The one negative shadow — and I hate to say it — was the highly anticipated performance of Alice Ripley, who plays Diana. I wanted to blame it on the mixing or say acoustics were to blame but when it came right down to it, Ripley’s voice was both hard to understand and slightly off key.

Her acting is phenomenal and, I mean, she’s won a Tony Award for this performance but I couldn’t get past the fact that every solo, every harmony was far from what I was hoping. I’m not sure if she was ill or perhaps had a frog in her throat but the end result sounded a bit like she was stifling a yawn through every song.

Ripley was in the original Broadway cast and has received numerous awards, not to mention was part of the reason the show was honored with a Pulitzer Prize, but I couldn’t help feel like I was missing something — was I the only one who felt distracted by trying to understand the lyrics and struggling to find her right pitch? Was this just part of her character, both mentally and vocally falling off the edge?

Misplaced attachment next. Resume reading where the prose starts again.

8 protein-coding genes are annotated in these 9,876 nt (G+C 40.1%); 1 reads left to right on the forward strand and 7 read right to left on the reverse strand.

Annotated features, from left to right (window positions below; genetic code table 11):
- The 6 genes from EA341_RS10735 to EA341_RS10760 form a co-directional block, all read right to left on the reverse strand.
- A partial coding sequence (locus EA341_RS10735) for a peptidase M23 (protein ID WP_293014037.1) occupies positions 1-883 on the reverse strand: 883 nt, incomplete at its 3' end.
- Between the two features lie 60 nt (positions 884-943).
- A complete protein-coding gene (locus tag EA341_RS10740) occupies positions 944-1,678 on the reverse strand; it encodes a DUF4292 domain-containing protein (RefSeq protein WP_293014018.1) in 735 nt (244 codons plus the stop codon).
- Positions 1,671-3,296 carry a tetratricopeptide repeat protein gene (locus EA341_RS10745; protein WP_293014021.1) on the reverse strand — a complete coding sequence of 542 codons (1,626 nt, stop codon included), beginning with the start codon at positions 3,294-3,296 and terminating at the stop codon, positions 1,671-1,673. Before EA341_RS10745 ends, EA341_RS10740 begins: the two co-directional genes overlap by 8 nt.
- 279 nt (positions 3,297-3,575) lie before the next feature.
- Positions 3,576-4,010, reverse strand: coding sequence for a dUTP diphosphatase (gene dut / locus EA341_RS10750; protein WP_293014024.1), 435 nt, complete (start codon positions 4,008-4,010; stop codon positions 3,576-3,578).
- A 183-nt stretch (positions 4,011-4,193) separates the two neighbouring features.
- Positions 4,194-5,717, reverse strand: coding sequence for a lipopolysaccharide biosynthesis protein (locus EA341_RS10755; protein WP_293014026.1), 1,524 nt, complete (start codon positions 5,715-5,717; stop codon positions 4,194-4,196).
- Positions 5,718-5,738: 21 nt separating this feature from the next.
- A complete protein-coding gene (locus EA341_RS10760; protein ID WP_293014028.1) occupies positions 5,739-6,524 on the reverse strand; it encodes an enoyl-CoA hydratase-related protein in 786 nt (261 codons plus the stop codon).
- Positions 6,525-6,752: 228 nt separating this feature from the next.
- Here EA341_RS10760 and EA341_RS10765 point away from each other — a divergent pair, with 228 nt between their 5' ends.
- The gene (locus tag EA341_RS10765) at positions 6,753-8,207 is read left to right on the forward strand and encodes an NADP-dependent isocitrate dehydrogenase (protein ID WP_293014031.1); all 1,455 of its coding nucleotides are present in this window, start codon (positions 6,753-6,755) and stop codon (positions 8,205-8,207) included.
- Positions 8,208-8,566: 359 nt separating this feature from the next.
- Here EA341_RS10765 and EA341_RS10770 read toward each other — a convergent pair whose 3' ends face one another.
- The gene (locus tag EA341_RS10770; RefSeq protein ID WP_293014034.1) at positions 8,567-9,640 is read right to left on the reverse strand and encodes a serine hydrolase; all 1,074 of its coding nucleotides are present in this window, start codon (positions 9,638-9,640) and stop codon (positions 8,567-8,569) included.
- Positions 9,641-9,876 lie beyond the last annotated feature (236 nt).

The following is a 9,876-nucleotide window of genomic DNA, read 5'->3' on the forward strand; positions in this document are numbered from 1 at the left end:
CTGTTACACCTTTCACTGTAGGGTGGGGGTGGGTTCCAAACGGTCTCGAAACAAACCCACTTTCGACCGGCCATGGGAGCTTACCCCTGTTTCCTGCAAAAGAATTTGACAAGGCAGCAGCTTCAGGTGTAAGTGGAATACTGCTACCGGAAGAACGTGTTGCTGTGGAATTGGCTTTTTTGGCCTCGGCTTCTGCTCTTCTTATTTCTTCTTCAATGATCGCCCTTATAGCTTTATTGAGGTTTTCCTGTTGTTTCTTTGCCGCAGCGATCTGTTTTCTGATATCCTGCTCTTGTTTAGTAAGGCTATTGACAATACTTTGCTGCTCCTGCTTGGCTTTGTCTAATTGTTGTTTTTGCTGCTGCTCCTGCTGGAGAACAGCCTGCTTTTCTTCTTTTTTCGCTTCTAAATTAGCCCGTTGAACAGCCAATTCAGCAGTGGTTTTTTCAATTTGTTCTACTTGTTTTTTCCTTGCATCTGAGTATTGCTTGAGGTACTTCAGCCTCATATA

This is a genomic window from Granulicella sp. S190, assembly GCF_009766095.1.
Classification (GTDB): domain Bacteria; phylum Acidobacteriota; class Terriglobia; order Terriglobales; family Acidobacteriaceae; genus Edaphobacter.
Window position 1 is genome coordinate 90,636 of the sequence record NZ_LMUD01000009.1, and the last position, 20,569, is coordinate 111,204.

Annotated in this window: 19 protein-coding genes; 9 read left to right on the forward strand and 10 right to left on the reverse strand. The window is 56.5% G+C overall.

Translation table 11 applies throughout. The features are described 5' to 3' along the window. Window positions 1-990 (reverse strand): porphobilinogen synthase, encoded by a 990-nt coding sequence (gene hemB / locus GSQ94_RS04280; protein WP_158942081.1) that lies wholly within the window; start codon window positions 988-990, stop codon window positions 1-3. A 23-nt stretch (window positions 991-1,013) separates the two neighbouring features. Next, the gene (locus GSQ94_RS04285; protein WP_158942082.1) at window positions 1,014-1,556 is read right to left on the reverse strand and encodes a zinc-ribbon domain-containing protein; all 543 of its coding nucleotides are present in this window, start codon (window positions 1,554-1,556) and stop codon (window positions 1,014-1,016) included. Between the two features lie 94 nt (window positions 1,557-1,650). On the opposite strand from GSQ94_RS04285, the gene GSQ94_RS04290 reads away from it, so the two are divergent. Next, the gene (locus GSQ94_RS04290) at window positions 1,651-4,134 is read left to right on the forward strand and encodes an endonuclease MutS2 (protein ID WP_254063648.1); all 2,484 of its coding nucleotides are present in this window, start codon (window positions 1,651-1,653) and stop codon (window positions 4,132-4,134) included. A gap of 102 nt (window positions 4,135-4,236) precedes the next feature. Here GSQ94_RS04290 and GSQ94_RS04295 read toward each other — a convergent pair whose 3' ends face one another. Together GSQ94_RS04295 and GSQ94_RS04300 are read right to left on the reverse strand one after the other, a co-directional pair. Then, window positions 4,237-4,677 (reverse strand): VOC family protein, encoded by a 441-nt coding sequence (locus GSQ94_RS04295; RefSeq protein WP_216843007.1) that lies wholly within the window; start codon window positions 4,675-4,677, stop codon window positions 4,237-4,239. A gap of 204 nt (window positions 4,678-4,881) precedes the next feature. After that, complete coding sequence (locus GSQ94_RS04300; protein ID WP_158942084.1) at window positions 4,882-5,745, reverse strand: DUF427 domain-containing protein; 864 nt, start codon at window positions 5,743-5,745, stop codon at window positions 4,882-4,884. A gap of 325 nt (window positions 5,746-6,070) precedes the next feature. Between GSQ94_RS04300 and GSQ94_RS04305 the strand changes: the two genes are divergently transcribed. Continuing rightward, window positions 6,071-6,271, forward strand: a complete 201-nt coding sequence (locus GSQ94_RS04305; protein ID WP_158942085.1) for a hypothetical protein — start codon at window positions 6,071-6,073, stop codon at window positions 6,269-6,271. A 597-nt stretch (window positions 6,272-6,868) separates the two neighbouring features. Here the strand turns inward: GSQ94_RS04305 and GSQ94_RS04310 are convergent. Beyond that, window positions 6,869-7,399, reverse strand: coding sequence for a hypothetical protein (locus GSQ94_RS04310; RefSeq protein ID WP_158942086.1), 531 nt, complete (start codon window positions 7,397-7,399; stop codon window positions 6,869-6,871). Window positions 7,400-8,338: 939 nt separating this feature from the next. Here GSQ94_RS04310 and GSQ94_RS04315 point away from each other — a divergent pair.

An off night for the talented Mrs. Ripley or whatever it was aside, I can say, without a doubt, that this show is worth seeing. The music is powerful and whether you can directly relate or not, this show will pull at every emotion.

There’s a line in the show that truly sums everything up perfectly — when it comes down to it, what’s better, the illness or the cure? It’s a question that still, hours after seeing this show, I can’t seem to wrap my head around. When a production has the power to question something so seemingly simple and yet leave you with no good answer, there’s no doubt that its affect is something you simply can’t deny.

“Next to Normal” runs through May 22 at the Ordway Center for Performing Arts Theater in St. Paul. For tickets or more information, click here.

WCCO-TV’s Angela Davis Interviews Asa Somers (“Dan”)

  • Click Here For Links For May 11, 2011 « CBS Minnesota

    […] Next To Normal Ticket information for “Next To Normal” at the Ordway Theater can be found here. Read a review of the show at the Curiocity blog. […]

  • mary conklin

    My family and I were at the performance last night and this review was spot on.We were all fans of the music and rather shocked at what an off night Alice Riply was having.Some of us are vocalists and musicians so we know what a challenge this music is to perform.We would love to see the show again but only if the leads understudy was performing.

  • paulbark

    You shouldn’t give away the plot surprise in the review. This is one of the very few reviews to do that. Shame on you!!

  • slboyd